History

Challenge Workforce Solutions is a non-profit organization based in Ithaca, New York, now celebrating its 52nd year of creating pathways to employment for people with disabilities and other barriers.

Robert Sprole Sr. founded Challenge in November 1968 as a sheltered workshop with 13 participants within the walls of his manufacturing business, Therm Inc. From these humble beginnings, Sprole’s vision of a truly inclusive workforce has continued to manifest: today, Challenge serves over 1,000 individuals each year, 95 percent of whom are placed in community-based settings with more than 150 employers in the region.

Challenge’s participants are a diverse mix—about 35 percent have a developmental or physical disability; the rest are working to overcome a variety of other obstacles including mental health diagnoses, generational poverty, language barriers, substance abuse, and incarceration.

Likewise, Challenge’s programs range widely—from pre-vocational services, which offer training and experience in general work skills, to direct placement, which provides job-seekers with the tools and supports to secure full-time employment with opportunity for career advancement. Each of these programs is highly personalized to best support participants in forging their own paths to greater self-sufficiency.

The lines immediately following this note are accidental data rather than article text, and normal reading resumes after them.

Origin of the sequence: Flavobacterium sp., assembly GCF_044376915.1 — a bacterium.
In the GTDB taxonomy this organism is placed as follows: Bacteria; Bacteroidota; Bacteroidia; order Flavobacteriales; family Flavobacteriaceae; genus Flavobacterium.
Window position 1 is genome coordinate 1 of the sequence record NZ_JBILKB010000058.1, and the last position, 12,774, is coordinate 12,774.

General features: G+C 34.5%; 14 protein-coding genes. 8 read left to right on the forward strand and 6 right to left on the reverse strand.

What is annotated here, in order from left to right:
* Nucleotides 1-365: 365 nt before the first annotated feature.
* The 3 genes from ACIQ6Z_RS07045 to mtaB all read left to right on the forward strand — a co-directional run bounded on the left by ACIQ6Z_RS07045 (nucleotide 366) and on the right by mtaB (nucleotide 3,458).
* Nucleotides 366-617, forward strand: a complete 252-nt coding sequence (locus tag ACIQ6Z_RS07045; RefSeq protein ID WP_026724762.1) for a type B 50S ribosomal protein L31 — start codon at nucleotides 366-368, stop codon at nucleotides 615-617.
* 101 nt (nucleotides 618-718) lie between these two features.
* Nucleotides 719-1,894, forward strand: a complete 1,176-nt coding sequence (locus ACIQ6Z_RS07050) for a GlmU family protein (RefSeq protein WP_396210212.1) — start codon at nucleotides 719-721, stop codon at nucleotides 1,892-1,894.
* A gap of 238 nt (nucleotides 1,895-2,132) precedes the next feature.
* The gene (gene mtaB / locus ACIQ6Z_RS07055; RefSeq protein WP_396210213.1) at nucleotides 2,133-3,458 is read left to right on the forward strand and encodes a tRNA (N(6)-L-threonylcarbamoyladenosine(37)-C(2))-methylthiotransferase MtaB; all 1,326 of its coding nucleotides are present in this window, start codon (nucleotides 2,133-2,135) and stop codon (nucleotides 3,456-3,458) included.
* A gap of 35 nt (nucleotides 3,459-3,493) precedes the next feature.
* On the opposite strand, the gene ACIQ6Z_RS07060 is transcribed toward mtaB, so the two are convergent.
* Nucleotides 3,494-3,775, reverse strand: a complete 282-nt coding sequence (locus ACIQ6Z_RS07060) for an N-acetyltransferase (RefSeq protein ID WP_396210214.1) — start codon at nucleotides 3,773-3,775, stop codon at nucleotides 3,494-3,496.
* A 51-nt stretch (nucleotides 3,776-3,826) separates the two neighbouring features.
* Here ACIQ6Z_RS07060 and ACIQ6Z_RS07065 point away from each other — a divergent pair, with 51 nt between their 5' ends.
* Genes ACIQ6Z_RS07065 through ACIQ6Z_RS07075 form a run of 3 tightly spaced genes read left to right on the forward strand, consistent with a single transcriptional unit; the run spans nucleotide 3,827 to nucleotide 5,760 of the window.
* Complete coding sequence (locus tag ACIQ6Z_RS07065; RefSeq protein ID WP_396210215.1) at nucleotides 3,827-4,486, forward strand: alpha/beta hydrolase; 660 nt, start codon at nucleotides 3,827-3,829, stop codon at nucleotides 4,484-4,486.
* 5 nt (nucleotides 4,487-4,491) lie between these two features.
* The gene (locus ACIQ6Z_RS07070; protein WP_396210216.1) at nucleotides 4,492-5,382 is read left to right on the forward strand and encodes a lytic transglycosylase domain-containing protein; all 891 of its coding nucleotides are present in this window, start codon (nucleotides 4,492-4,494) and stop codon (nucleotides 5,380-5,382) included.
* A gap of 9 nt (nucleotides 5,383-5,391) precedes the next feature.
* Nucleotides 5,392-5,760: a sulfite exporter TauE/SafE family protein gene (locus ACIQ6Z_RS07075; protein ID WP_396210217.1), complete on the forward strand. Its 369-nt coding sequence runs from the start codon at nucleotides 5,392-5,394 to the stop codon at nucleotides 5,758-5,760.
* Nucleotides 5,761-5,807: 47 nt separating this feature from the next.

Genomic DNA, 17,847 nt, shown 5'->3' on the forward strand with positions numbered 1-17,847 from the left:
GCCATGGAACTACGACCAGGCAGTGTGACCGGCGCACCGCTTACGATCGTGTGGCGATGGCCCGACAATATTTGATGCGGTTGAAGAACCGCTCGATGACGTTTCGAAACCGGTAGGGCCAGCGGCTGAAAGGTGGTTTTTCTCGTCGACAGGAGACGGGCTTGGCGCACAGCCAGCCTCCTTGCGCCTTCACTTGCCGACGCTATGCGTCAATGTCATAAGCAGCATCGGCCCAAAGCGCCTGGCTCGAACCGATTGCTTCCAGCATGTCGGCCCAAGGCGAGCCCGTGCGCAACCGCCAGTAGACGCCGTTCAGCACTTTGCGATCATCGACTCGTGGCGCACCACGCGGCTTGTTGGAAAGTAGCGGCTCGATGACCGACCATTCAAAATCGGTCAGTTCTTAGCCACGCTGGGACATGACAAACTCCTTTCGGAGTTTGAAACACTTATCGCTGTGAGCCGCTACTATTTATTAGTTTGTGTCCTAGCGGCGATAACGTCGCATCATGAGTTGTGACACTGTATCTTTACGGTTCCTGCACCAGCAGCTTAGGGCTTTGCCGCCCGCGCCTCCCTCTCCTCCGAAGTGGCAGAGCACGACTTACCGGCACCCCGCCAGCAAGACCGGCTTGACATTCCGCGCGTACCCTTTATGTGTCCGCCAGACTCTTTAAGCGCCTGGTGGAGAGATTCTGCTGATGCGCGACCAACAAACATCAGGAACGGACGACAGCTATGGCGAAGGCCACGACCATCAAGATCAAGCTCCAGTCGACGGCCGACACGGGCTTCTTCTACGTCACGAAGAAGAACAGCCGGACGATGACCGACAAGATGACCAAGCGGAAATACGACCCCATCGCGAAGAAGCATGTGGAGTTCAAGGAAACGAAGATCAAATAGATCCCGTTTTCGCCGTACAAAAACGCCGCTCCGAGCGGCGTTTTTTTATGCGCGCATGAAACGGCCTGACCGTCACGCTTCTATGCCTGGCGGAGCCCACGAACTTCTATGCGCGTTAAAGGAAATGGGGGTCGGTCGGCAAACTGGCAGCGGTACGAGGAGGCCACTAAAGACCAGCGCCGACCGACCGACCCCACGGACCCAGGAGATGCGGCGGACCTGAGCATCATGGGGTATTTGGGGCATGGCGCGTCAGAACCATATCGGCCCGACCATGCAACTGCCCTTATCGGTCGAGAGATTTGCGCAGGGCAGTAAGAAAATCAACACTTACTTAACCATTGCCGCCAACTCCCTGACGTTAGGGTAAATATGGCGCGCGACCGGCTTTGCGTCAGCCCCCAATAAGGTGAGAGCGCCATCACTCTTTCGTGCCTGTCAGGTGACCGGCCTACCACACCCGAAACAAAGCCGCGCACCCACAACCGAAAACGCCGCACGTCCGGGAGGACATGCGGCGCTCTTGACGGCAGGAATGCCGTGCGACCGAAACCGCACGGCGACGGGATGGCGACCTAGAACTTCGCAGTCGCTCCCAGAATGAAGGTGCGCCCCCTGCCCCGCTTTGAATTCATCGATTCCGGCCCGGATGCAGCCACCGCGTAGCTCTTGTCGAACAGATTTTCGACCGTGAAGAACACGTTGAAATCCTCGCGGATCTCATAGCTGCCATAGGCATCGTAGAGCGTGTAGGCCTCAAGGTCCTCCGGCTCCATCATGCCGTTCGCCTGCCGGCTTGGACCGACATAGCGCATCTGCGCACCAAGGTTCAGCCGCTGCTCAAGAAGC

Challenge also advances its mission through the operation of several businesses in the Social Enterprise model. These ventures provide over 200 training and employment opportunities for participants while meeting the needs of several top employers, including Cornell University, Ithaca College, and Wegmans.

In 2021, Challenge formed an alliance with Mozaic, another regional nonprofit. With over a century of combined service to thousands of individuals across the Finger Lakes region of New York, Challenge and Mozaic have long shared a common commitment: building one strong community where people with varying abilities and barriers gain independence and become an integral part of society. This alliance will position both agencies to offer a more robust array of person-centered, community-integrated services to an expanded geographical area while promoting fiscal sustainability and opening up new avenues for innovation.